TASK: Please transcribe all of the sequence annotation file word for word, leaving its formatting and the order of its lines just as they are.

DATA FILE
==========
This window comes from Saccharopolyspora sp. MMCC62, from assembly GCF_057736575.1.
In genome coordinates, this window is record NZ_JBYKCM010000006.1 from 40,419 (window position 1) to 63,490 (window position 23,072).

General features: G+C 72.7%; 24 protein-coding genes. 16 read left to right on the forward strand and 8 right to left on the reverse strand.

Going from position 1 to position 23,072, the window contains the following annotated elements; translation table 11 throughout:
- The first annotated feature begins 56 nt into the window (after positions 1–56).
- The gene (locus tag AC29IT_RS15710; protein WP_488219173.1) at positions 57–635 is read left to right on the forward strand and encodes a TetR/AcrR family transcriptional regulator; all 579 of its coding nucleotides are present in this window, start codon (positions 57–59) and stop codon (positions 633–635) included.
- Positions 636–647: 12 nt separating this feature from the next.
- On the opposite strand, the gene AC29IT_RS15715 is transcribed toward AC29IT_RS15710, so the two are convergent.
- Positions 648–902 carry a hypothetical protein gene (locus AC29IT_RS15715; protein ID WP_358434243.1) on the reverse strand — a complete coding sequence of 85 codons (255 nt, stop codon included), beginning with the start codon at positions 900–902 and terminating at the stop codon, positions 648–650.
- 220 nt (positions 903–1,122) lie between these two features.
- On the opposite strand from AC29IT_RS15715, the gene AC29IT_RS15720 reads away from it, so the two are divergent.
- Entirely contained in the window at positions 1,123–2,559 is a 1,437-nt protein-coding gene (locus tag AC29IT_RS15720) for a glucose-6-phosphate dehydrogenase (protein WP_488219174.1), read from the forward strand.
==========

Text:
This window comes from Saccharopolyspora sp. MMCC62, from assembly GCF_057736575.1.
In genome coordinates, this window is record NZ_JBYKCM010000006.1 from 40,419 (window position 1) to 63,490 (window position 23,072).

General features: G+C 72.7%; 24 protein-coding genes. 16 read left to right on the forward strand and 8 right to left on the reverse strand.

Going from position 1 to position 23,072, the window contains the following annotated elements; translation table 11 throughout:
- The first annotated feature begins 56 nt into the window (after positions 1–56).
- The gene (locus tag AC29IT_RS15710; protein WP_488219173.1) at positions 57–635 is read left to right on the forward strand and encodes a TetR/AcrR family transcriptional regulator; all 579 of its coding nucleotides are present in this window, start codon (positions 57–59) and stop codon (positions 633–635) included.
- Positions 636–647: 12 nt separating this feature from the next.
- On the opposite strand, the gene AC29IT_RS15715 is transcribed toward AC29IT_RS15710, so the two are convergent.
- Positions 648–902 carry a hypothetical protein gene (locus AC29IT_RS15715; protein ID WP_358434243.1) on the reverse strand — a complete coding sequence of 85 codons (255 nt, stop codon included), beginning with the start codon at positions 900–902 and terminating at the stop codon, positions 648–650.
- 220 nt (positions 903–1,122) lie between these two features.
- On the opposite strand from AC29IT_RS15715, the gene AC29IT_RS15720 reads away from it, so the two are divergent.
- Entirely contained in the window at positions 1,123–2,559 is a 1,437-nt protein-coding gene (locus tag AC29IT_RS15720) for a glucose-6-phosphate dehydrogenase (protein WP_488219174.1), read from the forward strand.